Translate to multiple languages

Subscribe to my Email updates
Enjoy what you've read, make sure you subscribe to my Email Updates

Saturday, October 31, 2015

The best way to learn math is to learn how to fail productively

Follow on Twitter as @jandersonQZ
"Singapore, the land of many math geniuses, may have discovered the secret to learning mathematics (pdf). It employs a teaching method called productive failure (pdf), pioneered by Manu Kapur, head of the Learning Sciences Lab at the National Institute of Education of Singapore." according to Jenny Anderson, reporter in our London bureau for Quartz.

Photo: Quartz

Students who are presented with unfamiliar concepts, asked to work through them, and then taught the solution significantly outperform those who are taught through formal instruction and problem-solving. The approach is both utterly intuitive—we learn from mistakes—and completely counter-intuitive: letting kids flail around with unfamiliar math concepts seems both inefficient and potentially damaging to their confidence.

Kapur believes that struggle activates parts of the brain that trigger deeper learning. Students have to figure out three critical things: what they know, the limits of what they know, and exactly what they do not know. Floundering first elevates the learning from knowing a formula to understanding it, and applying it in unfamiliar contexts.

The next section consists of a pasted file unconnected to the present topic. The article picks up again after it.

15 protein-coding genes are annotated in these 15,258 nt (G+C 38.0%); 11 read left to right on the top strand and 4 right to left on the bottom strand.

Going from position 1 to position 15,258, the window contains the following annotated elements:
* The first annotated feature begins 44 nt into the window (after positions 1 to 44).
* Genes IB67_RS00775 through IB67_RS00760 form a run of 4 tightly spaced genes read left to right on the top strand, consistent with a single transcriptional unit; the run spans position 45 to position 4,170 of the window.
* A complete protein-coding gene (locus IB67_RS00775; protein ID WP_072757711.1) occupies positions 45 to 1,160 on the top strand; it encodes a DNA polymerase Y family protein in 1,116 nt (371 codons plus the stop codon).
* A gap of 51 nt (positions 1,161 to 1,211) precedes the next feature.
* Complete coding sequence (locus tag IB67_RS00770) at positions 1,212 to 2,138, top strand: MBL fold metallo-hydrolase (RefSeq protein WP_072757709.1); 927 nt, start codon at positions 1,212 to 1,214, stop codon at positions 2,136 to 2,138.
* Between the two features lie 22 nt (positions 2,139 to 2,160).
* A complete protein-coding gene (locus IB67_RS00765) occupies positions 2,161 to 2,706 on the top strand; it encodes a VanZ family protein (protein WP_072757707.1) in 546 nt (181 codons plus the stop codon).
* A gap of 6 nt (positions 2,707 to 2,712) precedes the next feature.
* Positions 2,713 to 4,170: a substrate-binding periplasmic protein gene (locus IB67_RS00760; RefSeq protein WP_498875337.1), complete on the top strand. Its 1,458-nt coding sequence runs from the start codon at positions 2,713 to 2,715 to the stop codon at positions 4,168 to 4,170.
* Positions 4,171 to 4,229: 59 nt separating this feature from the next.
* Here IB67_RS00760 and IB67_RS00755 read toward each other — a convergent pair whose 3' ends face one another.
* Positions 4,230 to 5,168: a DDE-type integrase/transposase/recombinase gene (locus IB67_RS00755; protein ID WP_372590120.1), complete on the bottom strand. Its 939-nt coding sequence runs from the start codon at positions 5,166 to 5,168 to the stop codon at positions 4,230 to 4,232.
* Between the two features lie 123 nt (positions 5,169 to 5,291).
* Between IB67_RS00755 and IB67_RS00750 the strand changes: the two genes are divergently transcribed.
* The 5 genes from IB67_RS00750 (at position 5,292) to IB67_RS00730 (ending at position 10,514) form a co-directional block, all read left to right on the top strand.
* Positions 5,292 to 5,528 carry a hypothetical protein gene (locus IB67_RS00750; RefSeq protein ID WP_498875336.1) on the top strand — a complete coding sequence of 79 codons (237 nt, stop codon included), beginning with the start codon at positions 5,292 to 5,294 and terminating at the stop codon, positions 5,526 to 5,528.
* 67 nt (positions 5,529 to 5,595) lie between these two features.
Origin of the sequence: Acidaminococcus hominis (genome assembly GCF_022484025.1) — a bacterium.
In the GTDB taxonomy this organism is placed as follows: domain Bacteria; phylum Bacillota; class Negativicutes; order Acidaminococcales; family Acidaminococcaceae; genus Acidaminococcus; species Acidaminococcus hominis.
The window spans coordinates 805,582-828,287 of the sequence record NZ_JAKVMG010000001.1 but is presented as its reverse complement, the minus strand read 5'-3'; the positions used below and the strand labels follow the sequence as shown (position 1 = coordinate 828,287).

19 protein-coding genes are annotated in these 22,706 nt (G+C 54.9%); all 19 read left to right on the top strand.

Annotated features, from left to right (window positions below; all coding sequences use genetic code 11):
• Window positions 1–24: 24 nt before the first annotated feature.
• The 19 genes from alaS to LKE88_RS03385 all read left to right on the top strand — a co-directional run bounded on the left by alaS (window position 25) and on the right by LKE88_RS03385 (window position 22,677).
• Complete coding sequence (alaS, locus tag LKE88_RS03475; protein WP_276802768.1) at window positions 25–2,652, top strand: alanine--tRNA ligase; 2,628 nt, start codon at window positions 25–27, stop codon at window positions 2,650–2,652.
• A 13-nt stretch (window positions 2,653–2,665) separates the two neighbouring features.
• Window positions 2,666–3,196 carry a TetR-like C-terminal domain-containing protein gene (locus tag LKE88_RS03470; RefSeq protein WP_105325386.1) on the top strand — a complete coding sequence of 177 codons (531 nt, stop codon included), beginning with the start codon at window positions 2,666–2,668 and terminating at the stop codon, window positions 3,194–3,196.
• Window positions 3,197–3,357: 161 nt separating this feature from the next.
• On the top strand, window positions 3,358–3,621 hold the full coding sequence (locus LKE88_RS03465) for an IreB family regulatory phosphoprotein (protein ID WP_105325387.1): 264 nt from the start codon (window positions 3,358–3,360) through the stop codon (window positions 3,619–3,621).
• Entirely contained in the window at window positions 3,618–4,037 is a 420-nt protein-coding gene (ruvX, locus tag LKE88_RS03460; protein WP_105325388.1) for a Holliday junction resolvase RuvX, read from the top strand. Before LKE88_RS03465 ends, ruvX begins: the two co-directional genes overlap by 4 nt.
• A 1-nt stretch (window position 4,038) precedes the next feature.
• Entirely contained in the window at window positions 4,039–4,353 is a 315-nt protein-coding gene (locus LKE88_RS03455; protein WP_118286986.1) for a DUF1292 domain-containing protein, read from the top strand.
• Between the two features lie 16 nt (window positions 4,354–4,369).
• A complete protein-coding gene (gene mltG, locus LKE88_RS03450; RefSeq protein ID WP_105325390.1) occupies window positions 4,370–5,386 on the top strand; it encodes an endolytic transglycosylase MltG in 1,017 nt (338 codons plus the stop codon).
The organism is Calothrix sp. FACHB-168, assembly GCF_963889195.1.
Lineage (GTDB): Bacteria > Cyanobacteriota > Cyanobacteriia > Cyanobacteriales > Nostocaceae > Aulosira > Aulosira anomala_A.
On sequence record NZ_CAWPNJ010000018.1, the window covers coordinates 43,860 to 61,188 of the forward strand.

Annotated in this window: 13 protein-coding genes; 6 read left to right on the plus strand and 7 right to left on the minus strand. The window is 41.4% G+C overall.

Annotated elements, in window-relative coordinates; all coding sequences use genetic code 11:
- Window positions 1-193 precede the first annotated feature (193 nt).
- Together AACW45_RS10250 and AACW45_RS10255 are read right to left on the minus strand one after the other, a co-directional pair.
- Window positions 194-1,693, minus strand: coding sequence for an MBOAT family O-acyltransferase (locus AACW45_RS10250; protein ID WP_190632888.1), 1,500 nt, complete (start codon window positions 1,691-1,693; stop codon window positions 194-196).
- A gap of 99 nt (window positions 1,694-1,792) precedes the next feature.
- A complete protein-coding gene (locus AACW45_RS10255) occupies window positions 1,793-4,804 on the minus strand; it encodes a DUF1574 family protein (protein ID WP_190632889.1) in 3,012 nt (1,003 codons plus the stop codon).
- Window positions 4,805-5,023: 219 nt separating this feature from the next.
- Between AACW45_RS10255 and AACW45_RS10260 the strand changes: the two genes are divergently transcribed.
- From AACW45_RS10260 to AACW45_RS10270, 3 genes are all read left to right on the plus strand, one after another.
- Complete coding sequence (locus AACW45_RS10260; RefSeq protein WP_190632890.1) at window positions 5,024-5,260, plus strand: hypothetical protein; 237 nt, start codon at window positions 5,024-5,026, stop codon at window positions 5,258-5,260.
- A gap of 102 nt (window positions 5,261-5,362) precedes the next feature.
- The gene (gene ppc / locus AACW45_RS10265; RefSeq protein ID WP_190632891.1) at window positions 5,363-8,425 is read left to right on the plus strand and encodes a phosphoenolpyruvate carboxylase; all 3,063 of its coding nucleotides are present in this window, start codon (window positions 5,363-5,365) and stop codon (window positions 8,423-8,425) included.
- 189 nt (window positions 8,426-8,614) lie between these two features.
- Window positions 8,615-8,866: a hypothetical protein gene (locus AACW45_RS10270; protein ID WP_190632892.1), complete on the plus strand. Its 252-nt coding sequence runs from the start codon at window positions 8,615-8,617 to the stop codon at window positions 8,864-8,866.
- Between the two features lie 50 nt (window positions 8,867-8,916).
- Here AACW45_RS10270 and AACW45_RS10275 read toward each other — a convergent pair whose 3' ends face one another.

The education ministry in Singapore has given Kapur over $1 million to explore productive failure, including a $460,0000 grant to train teachers for 11th and 12th grade statistics.

He learned the approach firsthand as a student at the National University in Singapore. He spent four months trying to solve a non-linear differential equation in fluid dynamics. His teacher finally let on that the problem was unsolvable with math alone (it required computation). Frustrated, he asked why he had allowed him to waste so much time. It wasn’t wasted, the teacher explained; Kapur now truly understood the problem he was trying to solve. As a teacher himself, Kapur wondered whether this method could be more broadly applied.
Read more... 

Source: Quartz